I wonder if they were able to start over on the watch? I haven't seen the watchkit so I'm not sure how it works. - Todd Hoff
Having to explicitly trigger a table update in the UI's main thread is another example of thread weirdness: dispatch_async(dispatch_get_main_queue(), ^{ [self.tableView reloadData]; });. - Todd Hoff
I'm not sure why you would ever create convenience initializers when you can just create convenience constructors and hide all the initializers? - Todd Hoff
Frameworks. For or against? - Todd Hoff
Sponsored Post: Apple, Flipboard, All Your Base, Scalyr, FoundationDB, AiScaler, Aerospike, AppDynamics, ManageEngine, Site24x7 -
OK, why would DHCP use bash? That's....I lack the words.
The two words that come to mind start with an F and a U. - Kevin Johnson from Android
Ah, popen. - Todd Hoff
Using it for file conversions? Or for extensibility? - Kevin Johnson from Android
Because | - Eric - It's My Thing
Lots of commands: const char *cmds[] = { "/bin/ps -axlw 2>&1", "/usr/sbin/arp -an 2>&1", "/usr/bin/netstat -an 2>&1", "/bin/df 2>&1", "/usr/bin/dig com. soa +ti=1 +retry=0 2>&1", "/usr/bin/netstat -an 2>&1", "/usr/bin/dig . soa +ti=1 +retry=0 2>&1", "/usr/sbin/iostat 2>&1", "/usr/bin/vmstat 2>&1", "/usr/bin/w 2>&1", NULL - Todd Hoff
At one time this kind of data wasn't available via APIs, so it makes sense. - Todd Hoff
Oh ya. That stuff. Almost forgot about pre-/proc days.. - Kevin Johnson from Android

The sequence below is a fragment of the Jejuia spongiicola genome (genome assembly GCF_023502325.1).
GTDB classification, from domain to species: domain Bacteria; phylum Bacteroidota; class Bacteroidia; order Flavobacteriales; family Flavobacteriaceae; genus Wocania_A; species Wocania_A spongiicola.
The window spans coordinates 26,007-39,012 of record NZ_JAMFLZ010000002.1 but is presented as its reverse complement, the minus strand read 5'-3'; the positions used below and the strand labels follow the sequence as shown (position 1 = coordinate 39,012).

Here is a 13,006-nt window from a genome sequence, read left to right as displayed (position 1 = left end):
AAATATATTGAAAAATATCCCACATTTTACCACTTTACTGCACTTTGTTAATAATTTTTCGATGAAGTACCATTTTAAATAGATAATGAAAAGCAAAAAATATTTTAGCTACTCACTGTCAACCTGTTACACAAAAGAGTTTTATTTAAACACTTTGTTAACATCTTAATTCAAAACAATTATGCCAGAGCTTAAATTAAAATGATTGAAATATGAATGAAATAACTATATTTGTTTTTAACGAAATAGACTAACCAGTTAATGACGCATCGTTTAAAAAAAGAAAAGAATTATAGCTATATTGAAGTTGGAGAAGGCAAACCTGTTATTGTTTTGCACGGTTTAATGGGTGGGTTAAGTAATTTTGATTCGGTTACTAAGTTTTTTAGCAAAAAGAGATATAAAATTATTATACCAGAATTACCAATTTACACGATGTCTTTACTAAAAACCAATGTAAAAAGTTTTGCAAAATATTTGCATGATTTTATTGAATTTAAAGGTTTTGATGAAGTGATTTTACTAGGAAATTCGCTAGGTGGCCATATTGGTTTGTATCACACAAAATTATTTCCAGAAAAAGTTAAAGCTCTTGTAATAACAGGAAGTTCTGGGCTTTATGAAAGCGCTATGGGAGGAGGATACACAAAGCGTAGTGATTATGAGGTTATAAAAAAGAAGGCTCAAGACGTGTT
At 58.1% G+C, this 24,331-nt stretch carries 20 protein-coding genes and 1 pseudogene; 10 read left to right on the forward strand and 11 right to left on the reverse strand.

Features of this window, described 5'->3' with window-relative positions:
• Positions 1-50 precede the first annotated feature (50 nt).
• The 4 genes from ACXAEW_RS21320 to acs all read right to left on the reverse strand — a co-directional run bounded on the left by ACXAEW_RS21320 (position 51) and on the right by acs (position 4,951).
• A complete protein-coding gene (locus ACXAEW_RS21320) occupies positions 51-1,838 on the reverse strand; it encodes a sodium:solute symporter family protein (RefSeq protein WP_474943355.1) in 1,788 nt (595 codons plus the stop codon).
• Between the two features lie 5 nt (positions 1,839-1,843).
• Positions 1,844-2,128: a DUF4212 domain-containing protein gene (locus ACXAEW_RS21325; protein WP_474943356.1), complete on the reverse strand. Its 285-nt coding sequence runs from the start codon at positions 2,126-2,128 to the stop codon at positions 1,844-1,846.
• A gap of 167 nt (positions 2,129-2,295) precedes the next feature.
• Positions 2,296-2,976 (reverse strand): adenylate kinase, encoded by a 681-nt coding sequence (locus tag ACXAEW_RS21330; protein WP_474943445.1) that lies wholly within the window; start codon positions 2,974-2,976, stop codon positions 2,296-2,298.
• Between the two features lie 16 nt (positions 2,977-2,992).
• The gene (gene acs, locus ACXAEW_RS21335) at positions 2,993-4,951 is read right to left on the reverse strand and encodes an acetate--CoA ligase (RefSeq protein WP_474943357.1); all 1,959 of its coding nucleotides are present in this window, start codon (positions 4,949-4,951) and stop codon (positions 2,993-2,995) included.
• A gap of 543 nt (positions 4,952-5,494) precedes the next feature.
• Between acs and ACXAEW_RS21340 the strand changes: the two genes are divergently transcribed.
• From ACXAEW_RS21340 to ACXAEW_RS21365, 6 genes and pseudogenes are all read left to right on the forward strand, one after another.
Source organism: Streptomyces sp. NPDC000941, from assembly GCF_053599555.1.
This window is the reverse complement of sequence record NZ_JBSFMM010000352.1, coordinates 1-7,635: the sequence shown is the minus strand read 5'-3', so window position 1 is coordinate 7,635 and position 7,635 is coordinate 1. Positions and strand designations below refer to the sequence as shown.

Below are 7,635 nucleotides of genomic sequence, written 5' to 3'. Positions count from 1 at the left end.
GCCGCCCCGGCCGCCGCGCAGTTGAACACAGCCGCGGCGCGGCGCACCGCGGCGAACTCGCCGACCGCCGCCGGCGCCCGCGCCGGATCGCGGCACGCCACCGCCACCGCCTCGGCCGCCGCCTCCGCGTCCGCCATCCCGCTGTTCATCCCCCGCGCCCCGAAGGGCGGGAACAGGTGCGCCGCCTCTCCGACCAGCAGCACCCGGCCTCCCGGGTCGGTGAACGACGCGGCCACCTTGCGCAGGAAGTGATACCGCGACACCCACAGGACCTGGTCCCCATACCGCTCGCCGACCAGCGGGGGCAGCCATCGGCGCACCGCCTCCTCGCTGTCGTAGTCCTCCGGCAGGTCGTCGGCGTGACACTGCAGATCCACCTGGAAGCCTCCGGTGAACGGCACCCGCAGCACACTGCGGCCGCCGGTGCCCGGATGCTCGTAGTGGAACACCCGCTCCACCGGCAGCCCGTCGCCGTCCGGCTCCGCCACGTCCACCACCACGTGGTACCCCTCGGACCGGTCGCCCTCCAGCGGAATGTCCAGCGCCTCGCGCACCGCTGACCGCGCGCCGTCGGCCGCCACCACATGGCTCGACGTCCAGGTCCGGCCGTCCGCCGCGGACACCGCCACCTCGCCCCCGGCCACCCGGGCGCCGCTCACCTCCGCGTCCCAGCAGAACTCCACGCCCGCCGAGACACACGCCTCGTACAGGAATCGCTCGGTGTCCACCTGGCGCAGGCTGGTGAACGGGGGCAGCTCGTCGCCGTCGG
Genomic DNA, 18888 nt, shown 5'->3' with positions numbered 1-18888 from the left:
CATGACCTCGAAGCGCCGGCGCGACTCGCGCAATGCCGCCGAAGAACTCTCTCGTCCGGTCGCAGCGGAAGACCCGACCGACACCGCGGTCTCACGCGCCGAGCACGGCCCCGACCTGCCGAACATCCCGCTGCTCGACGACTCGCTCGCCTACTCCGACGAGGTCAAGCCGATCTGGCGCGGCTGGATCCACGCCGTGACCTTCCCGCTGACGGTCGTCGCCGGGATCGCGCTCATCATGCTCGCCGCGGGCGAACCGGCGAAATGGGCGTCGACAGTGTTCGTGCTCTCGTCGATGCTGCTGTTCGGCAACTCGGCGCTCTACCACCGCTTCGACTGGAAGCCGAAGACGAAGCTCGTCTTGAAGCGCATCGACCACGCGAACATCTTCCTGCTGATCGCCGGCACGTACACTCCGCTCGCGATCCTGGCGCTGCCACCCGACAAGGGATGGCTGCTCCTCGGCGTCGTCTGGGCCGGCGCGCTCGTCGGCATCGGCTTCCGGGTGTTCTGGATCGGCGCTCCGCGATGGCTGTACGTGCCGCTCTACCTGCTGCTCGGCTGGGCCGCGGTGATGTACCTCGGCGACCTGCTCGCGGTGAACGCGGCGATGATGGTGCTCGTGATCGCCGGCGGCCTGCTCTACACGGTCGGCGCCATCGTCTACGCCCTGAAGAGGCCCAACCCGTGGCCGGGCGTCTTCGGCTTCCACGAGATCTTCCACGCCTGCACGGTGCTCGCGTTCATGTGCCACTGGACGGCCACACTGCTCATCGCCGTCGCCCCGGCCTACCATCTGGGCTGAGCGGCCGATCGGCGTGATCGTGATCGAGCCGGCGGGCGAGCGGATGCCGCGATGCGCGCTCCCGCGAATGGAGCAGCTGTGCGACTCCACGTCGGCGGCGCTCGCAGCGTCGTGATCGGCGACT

Wow, 49ers. #suck
Adults can color too...
The Church of Scientology has a colouring book? - Ken Morley
FF has a whole room for it. - Spidra Webster
Only at level 32 do you get access to the coloring book. Thanks spidra. - Todd Hoff
Harvesting energy from humidity: Free, green energy from leaping water droplets | ExtremeTech -
Harvesting energy from humidity: Free, green energy from leaping water droplets | ExtremeTech
"It’s time to get rid of that dehumidifier — you are just throwing away free energy by sucking all the moisture out of the air, according to some new research published by a team from MIT. Postdoc researchers Nenad Miljkovic and engineering professor Evelyn Wang figured out last year that water droplets jumping off a hydrophobic surface could gain an electric charge, but now they’re worked out how to capture that energy, essentially pulling power out of thin air." - Todd Hoff from Bookmarklet
Given how fast hotels are booking up it looks like the economy is doing better and people are taking vacations. - The Secret Recordings of Carmen Segarra
No smoking gun on my reading. - Todd Hoff
Stuff The Internet Says On Scalability For September 26th, 2014 -
Lovely - SPARKED: A Live Interaction Between Humans and Quadcopters
Lovely - SPARKED: A Live Interaction Between Humans and Quadcopters
Quadracopter, rice paper, LEDs... now if there was only a way to charge them while in flight. :) - Ken Morley
The world will change in ways we can't imagine -- The Coming Era Of Self-Assembly Using Microfluidic Devices | MIT Technology Review -
The world will change in ways we can't imagine -- The Coming Era Of Self-Assembly Using Microfluidic Devices | MIT Technology Review